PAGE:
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Usually, I create a new build pipeline via the Azure DevOps portal. Then, the editor will take me through the steps of choosing the project source, repository, and template. After that, I will have an option to create a new branch or commit directly to the master branch.

However, this time, I have an existing azure-pipelines.yml file in my branch. I created it with a text editor locally and push this branch to Azure DevOps. I want to attach this file and let Azure Pipelines create and queue a new build. But I can't find any option. The importing build pipeline option only accepts JSON files.

Is it possible to create a new build pipeline from an existing YML file in the repository?

I know I can use the classic editor, which has a step to specify a YML file. But I prefer an option that I can use the YML editor with Task Assistant on the Azure DevOps portal.

Thank you all.

4 Answers 4

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If you pushed azure-pipelines.yml to a new branch, Azure DevOps detect it automatically, if you have a CI trigger you will see a build start to running.

You can create a new pipeline and specify an existing YAML file:

enter image description here -> Choose you repository.

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You can also can go the repo build page (if you already have a build for this repo with other branch) and click Run pipeline and there choose the branch:

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  • 1
    I'm using a feature branch. So naturally, I want to test the tasks before setting triggers. I reckon that I can set a trigger in YAML to that feature branch for testing and before merging back to master, I will switch to master branch. About the secone part. I can't find that "repo build page". May you be a bit specific? Thanks.
    – Lam Le
    Nov 27, 2019 at 9:55
  • @LamLe do you have a yml file for the master branch? Nov 27, 2019 at 10:04
  • 1
    No, not yet. I branched out a new branch, (let's say abc). I created a yml file on abc branch. Now I want to create a new build pipeline from it, especially an option with the yml editor of Azure DevOps (I edited the question). As I know there is a task in classic editor that lets me run a yml file in my repository. But it does not have any editor on the website.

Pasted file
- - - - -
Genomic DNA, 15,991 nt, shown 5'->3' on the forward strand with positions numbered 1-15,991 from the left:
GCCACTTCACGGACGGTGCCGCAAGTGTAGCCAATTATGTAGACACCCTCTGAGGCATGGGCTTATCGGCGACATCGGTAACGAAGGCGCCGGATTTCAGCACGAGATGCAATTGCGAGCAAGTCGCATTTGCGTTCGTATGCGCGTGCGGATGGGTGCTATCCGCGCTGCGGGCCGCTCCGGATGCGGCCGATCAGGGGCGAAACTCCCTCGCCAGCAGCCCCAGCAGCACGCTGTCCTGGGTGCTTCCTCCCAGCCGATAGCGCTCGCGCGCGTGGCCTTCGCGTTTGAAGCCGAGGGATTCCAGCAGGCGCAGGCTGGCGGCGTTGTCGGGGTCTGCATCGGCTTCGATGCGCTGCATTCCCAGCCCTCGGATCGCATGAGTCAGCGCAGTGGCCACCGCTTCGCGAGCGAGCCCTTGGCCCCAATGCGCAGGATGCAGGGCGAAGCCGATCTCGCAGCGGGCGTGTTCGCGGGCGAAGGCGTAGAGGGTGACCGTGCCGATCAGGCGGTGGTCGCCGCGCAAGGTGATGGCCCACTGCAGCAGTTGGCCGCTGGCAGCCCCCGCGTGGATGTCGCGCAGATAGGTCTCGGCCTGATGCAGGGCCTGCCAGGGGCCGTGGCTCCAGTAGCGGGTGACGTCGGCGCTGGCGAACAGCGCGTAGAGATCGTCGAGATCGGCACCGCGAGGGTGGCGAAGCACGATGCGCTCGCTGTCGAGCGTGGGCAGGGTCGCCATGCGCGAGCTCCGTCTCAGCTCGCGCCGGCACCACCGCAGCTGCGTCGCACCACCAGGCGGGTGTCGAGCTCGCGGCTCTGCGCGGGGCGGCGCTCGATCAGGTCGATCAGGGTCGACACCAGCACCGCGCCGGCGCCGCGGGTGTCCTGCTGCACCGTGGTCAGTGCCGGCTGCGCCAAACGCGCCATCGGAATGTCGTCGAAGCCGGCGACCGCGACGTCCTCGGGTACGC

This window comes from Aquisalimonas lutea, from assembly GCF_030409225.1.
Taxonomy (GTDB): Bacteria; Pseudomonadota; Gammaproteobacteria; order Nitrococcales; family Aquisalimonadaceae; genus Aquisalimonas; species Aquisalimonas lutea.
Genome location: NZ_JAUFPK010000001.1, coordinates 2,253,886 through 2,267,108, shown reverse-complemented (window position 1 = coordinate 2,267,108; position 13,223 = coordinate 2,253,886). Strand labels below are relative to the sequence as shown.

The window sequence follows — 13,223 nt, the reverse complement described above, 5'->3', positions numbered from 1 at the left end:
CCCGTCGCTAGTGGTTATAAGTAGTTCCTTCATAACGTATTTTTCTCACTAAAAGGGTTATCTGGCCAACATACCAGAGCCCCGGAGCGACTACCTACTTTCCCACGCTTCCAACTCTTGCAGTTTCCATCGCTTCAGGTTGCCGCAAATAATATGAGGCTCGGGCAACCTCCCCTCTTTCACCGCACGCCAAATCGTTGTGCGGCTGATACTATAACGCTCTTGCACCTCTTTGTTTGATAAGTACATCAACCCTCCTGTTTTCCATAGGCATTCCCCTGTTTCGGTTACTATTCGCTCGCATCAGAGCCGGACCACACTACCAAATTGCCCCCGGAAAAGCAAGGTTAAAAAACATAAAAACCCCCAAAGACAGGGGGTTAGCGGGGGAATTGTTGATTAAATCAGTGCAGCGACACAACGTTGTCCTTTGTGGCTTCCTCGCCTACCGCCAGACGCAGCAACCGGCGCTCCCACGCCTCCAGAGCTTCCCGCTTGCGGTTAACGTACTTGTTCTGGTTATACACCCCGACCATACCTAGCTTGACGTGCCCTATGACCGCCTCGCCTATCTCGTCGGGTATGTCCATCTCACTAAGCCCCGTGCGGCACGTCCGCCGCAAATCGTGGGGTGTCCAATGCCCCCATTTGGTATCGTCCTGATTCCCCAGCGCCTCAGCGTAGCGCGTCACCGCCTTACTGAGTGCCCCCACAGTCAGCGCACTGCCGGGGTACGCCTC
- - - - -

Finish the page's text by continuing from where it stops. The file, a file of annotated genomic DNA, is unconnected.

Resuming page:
– Lam Le
    Nov 27, 2019 at 10:10
  • 2
    Aah. Bingo! Amazing. I wonder why I missed this one last option. Thank you very much.
    – Lam Le
    Nov 27, 2019 at 10:19
  • I could create the pipeline as suggested in this answer but I am unable to give a name. It takes the name of the branch where I create it. Is it a limitation or I am missing something?
    – Lupa
    Apr 22 at 21:20
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I found that the easiest method is to navigate to the Repos section, select the repository and click on the Set up Build button there.

Set up Build

You can then select Existing Azure Pipelines YAML file from the options.

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    Thank you! At the time I asked the question, the UI wasn't this clear. The option "existing Azure Pipelines YAML" wasn't clear as well. I'm glad Microsoft has improved this UX. Anyways, thanks!
    – Lam Le
    Sep 18, 2020 at 17:40
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For me the option starter pipeline or existing azure pipelines yaml file used to show up when creating new pipeline in pipelines UI or when coming from repo UI and select set up build. However, just now Azure Devops immediately jumps to an old yaml file I startet but abandoned. It seems somehow cached. I also tried a different browser but same issue. So my quick workaround is to have an azure-pipelines.yml file in the main directory of the repo and save whatever I need in there. After saving I can change the file pointer to whatever I actually want. Not sure if it's a bug but I don't have time to investigate further.

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4

I was running into the same issue. I had a default azure-pipelines.yaml in the root of my repo (hosted in Azure DevOps Repos). It had a few steps in it, but I was working on setting up separate pipelines and templates in a subfolder of the repo. I deleted the pipeline from the main Pipelines view (the yaml file remained in the repo) and when I stepped through the New Pipeline wizard I was not given an option to select an existing pipeline yaml file.

I moved the default azure-pipelines.yaml out of the repo entirely (perhaps just moving it out of the root would have been enough) and then the wizard gave me the list of options (ASP.NET, ASP.NET Core, etc.. ending with Existing Azure Pipelines YAML file)

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